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The Power of Poetry: How Palestinian Poets Have Guided the Resistance

by in Palestine on 7th May, 2024

When I think of Palestine, I think of the warm aroma of maqlubah and musakhan. I think of folk songs played on the lute and the stomping of the dabke dance. But above all, I think of poetry. The words of Mahmoud Darwish, Jabra Ibrahim Jabra and Mourid Barghouti, give the English romantics a run for their money. Through their politically-charged verses and lyrics of hope, these poets sparked a flame of cultural resistance that continues to burn brightly today.

Poetry has historically been Palestine’s most beloved art form. The social historian Dorothy Benson described poetry as an ‘essential ingredient’ of Arab culture that has been passed down since the establishment of Islam in the region. Poetry was commonly performed in both private and public spaces as recently as 1940, regularly drawing in large, enthused crowds. 

In the late nineteenth century, poetry’s function within Palestinian society started to shift. What had always been a creative form imbued with romance and musings on the mundane, began to take on a political nature. As resentment toward the Ottoman Empire and calls for Palestinian Independence became widespread within society, Palestinian poetry increasingly reflected on these issues.

Poetry, in both written form and through public performance, was a powerful tool utilised by political poets to disseminate nationalist ideas across the country during critical moments in the Palestinian fight for self-determination, such as the 1936-39 Arab Revolt and the 1948 Nakba.

How Is Literature a Form of Political Resistance?

Literature holds enormous power in times of occupation and oppression, and has been used as a political weapon in numerous twentieth century decolonial movements across the Global South. In 1968, the Palestinian writer and member of the Popular Front for the Liberation of Palestine, Ghassan Kanafani, stated,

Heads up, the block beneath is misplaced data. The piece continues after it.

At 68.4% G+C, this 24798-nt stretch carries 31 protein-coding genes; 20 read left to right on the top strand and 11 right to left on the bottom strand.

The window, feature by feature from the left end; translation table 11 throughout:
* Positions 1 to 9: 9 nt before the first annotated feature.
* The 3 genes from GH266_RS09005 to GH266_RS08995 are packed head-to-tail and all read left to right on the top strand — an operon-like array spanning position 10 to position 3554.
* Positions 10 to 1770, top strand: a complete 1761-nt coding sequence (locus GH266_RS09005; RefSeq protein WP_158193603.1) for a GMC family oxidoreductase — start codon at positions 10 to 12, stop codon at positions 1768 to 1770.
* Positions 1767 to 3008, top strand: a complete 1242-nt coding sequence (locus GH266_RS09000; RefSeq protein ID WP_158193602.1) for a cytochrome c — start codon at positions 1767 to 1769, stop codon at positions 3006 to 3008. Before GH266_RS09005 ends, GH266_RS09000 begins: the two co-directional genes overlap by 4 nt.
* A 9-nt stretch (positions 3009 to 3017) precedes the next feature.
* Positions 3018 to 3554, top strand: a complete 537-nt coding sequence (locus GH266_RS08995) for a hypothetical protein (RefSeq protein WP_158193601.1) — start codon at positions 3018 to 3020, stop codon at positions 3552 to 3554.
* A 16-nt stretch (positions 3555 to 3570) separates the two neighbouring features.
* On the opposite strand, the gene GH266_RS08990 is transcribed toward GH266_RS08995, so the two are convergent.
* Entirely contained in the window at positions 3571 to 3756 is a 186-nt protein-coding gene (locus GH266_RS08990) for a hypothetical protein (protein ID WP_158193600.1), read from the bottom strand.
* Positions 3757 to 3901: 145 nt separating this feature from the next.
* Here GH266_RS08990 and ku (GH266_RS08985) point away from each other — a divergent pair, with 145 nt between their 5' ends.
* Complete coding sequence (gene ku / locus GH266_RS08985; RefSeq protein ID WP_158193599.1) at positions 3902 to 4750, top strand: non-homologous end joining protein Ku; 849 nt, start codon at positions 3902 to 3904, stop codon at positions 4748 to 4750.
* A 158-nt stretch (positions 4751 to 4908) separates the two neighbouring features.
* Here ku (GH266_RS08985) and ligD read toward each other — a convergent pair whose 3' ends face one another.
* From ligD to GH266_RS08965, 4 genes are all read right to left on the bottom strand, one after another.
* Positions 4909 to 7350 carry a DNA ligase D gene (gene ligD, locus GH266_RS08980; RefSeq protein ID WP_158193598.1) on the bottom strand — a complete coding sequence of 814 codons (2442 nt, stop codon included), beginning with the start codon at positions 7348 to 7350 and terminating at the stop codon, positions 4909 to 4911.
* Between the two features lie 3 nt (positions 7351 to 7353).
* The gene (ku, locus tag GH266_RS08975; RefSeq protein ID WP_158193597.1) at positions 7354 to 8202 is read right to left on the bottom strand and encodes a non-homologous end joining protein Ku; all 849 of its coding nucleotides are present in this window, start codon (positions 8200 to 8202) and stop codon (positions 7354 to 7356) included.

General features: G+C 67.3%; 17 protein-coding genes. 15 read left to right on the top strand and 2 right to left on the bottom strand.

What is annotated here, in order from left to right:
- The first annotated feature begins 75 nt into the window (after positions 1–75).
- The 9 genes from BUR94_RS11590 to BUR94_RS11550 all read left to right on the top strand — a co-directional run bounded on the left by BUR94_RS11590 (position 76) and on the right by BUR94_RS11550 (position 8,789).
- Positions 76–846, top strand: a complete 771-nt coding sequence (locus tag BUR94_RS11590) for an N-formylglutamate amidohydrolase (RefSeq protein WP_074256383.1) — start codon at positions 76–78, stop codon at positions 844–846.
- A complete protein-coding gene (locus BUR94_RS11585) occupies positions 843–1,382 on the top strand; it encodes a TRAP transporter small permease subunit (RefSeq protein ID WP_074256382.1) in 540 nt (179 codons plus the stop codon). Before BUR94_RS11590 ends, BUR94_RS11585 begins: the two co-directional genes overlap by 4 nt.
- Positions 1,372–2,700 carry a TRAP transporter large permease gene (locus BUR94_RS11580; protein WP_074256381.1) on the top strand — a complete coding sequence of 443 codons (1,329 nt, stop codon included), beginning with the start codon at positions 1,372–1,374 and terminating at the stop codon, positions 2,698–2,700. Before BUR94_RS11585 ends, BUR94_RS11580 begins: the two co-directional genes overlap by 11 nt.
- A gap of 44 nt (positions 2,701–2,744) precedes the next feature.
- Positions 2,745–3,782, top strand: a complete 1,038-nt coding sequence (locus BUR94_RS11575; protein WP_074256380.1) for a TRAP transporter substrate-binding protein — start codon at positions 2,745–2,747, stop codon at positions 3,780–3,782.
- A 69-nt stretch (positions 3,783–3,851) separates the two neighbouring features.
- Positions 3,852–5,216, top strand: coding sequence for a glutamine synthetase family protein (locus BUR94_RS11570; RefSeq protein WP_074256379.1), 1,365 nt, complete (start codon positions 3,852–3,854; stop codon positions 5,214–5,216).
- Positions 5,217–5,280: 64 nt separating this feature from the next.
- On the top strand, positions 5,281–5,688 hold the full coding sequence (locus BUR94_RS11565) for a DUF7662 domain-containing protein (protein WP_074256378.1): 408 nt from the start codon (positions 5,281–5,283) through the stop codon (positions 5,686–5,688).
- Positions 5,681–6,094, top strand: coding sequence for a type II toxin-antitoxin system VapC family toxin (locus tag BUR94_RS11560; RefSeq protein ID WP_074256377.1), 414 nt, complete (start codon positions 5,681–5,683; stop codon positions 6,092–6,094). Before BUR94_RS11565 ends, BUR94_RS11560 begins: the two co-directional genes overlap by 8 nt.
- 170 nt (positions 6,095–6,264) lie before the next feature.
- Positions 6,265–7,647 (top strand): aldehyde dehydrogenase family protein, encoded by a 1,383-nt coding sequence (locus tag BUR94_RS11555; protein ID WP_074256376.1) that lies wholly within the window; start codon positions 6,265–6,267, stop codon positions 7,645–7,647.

“The cultural form of resistance is no less valuable than armed resistance itself.”

This is because resistance through writing and creativity enables disenfranchised civilians to protest against dominant political powers. Furthermore, it offers people living under oppression the agency to construct their own narratives of their history and culture. Tasneim Zyada, a British-Palestinian writer, explains that literature’s unique power is in encapsulating ‘the feeling and energy of the time, which is what leads to historic change’.

Poets such as Mahmoud Darwish, Fadwa Tuqan, Tawfiq Zayyad, Harun Hashim Rasheed, and Samih al-Qasim were amongst the many writers who led the Palestinian resistance poetry movement when it gained real traction in 1948, after the forced displacement of over 750,000 Palestinians (known as the Nakba). 

These poets documented the horrors that Palestinian people experienced, such as being driven out of their homes by the newly established Israeli army as well as the enduring public humiliation and violence. This was no small act of resistance. By recording instances of violence within literature, Palestinian poets pushed back against the Israeli state’s attempts to conceal their crimes and eradicate Palestinian voices.